Talks between market traders’ group and council suspended in Barnsley as tension grows
Formal contact between Barnsley Council and the official market traders’ body has been broken off as their relationship plunges deeper into acrimony following a move to the new flagship Glass Works complex by stallholders.
Barnsley Council took the step after the National Market Traders Federation Barnsley Group released details of security problems around a car park their members use, offering to deal with individual traders directly rather than liaising with their elected spokesman.
The authority has also complained to the national NMTF and has said formal liaison meetings will remain suspended until that dialogue is concluded.
One meeting has already been cancelled as a result, deepening a rift between the two organisations which has been growing since the Glass Works market hall opened last year.
Barnsley Council insist the new development, which houses the market hall, is performing to plan with increasing ‘footfall’ from customers and satisfied traders.
However, the NMTF Barnsley Group have raised a string of issues since they moved in over the Autumn and Winter, particularly around new contracts which require six day trading to bring the market in line with shops. They argue there is too little trade to justify that.
The latest situation erupted when the council’s head of economic development, Paul Clifford, wrote to the group’s president to say he was contacting the national NMTF and was “temporarily standing down our liaison meetings until I have received a response from the national body”.
Mr Clifford’s decision was prompted by the Barnsley Group’s vice chairman, Kieron Knight’s, decision to release details of a spate of attacks on traders vans in the car park they use, reported through the Local Democracy Reporting Service.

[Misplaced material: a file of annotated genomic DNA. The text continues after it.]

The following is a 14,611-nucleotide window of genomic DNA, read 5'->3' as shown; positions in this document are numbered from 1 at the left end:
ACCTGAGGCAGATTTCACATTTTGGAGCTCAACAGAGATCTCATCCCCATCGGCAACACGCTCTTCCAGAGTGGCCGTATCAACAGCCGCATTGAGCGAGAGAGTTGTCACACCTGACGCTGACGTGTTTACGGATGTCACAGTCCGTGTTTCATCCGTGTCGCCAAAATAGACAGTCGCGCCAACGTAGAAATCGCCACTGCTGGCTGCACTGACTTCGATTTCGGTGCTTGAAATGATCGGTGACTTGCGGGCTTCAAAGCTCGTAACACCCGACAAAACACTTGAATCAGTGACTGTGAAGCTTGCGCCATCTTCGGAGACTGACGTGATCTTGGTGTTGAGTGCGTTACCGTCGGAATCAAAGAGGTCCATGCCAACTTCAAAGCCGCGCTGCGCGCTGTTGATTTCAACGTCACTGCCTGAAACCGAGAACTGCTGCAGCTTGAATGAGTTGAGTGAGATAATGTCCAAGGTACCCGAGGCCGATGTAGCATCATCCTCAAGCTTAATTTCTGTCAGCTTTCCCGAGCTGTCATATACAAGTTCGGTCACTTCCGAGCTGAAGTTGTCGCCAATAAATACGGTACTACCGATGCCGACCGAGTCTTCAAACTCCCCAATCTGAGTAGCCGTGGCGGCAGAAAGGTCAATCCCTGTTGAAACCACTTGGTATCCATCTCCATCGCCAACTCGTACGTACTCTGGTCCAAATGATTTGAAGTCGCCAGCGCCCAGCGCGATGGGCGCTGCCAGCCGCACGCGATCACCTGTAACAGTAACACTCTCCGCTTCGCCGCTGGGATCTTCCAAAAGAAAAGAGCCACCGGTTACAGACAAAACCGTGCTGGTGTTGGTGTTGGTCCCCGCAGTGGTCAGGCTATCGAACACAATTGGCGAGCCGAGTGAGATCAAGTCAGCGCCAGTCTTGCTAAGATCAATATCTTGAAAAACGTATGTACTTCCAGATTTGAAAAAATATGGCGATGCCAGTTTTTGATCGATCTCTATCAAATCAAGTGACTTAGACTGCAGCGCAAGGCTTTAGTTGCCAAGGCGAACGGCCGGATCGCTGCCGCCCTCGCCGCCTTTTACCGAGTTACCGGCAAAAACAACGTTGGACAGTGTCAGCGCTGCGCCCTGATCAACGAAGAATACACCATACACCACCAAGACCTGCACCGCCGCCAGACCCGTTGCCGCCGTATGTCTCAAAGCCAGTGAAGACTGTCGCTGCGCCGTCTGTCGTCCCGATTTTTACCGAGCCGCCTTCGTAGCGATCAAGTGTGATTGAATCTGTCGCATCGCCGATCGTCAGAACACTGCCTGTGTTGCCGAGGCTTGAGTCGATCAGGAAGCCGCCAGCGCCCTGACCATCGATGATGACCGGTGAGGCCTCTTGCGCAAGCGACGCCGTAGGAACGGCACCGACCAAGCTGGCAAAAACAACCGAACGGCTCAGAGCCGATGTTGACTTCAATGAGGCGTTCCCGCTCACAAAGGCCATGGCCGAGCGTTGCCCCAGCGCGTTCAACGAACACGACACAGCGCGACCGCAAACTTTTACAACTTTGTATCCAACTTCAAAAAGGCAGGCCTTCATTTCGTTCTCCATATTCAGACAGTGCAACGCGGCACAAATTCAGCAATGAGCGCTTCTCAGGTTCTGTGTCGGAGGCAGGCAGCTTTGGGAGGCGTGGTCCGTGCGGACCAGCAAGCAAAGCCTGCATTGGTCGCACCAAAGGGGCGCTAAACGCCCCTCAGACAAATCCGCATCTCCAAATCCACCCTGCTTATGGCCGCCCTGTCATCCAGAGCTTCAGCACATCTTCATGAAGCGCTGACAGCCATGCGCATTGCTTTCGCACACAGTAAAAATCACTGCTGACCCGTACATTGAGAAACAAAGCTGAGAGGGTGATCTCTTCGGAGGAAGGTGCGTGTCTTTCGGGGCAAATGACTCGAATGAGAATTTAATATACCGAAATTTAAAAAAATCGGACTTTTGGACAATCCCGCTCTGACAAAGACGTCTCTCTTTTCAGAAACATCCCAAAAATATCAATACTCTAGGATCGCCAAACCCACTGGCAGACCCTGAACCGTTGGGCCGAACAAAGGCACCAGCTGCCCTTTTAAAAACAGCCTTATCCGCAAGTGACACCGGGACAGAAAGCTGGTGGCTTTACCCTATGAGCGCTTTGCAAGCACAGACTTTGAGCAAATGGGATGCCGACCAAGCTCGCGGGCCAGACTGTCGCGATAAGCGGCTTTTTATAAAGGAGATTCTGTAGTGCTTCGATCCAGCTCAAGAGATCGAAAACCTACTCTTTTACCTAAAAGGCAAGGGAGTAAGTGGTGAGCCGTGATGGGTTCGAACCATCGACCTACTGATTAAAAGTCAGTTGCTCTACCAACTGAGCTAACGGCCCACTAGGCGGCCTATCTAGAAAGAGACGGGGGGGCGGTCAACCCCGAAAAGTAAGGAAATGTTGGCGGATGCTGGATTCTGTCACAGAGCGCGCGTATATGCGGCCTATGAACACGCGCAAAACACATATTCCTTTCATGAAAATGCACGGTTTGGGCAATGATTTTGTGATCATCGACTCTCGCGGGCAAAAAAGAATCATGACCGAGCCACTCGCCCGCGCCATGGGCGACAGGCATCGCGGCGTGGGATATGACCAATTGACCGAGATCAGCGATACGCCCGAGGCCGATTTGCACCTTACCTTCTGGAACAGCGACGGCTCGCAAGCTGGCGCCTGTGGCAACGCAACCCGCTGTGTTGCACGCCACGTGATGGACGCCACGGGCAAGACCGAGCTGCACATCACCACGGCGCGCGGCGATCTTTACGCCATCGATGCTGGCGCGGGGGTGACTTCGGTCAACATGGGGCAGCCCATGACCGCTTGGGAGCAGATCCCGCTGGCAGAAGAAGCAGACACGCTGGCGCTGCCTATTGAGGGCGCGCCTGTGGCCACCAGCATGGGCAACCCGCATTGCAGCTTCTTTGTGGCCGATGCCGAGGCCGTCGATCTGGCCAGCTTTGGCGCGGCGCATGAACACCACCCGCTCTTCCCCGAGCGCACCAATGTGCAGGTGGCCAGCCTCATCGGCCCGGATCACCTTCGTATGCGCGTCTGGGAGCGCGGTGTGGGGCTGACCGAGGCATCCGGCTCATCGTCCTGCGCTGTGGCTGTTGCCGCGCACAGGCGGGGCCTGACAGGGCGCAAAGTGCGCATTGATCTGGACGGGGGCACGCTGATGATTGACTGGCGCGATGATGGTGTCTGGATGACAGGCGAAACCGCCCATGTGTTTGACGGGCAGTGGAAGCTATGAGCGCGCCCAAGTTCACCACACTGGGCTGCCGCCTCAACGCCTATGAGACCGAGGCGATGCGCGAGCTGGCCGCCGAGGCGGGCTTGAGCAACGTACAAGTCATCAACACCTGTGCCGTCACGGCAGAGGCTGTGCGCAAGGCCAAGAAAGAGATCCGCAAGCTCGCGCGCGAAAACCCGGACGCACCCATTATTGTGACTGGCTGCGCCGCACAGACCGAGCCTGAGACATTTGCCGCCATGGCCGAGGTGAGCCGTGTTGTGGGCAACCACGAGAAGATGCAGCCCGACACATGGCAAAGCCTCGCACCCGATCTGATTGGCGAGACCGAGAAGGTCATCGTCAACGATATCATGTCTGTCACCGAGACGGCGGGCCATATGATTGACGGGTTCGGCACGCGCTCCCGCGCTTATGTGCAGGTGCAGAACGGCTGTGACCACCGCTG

Security concerns had been raised at a liaison meeting in June, but a vehicle was stolen and another damaged last month as problems continued.
Mr Clifford said in an email to the NMTF’s Barnsley group president, explaining his decision: “It was extremely disappointing to see the comments from Keiron Knight on behalf of the Barnsley NMTF in the local media before the council has had an opportunity to progress this area.
“Unfortunately, this is just one of a series of such incidents recently which are counterproductive to the positive working relationship which we have worked hard to build and sustain with the Barnsley NMTF and also damaging to the reputation of the market.”
While liaison with the Barnsley Group is suspended, Mr Clifford has made it clear he “and the wider team remain available to the general trader base”.
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Barnsley Council has declined to comment further, with a spokesman stating: “We are in discussions with the NMTF’s national body and will provide an update on the outcome of these discussions in due course.
“In the meantime, the council is available to discuss any concerns that traders may have with them directly – as is always the case.”
However, Mr Knight insists his purpose has only been to represent the concerns and interests of Barnsley’s market traders – a position he has been elected to hold.
He said the council had started: “Not answering pertinent questions from small businesses via the NMTF Barnsley Group.”
“Then they have the audacity to say I’m damaging the reputation of the market,” he said.
“Paul Clifford claims we have a positive working relationship and yet does not want transparency and openness concerning meetings, instead cancels meetings when things don’t go his way.
“When representing a large number of market traders whose voices are heard via the NMTF Barnsley Group, of which I am spokesman, I see nothing wrong in getting the news about Barnsley market out to the general public.”
Lib Dem group leader Coun Hannah Kitching said: “this is yet another example of Barnsley Council hiding from and attempting to gag an individual who is putting them under scrutiny.
“The chair of the NMTF was elected by the members and, as I understand it, has the ongoing support of that membership.
“They are well within their rights to report their concerns to the press if the don’t feel they are being heard or taken seriously.
“BMBC need to be more open, transparent and accountable. Attempting to silence their opposition does them no favours.”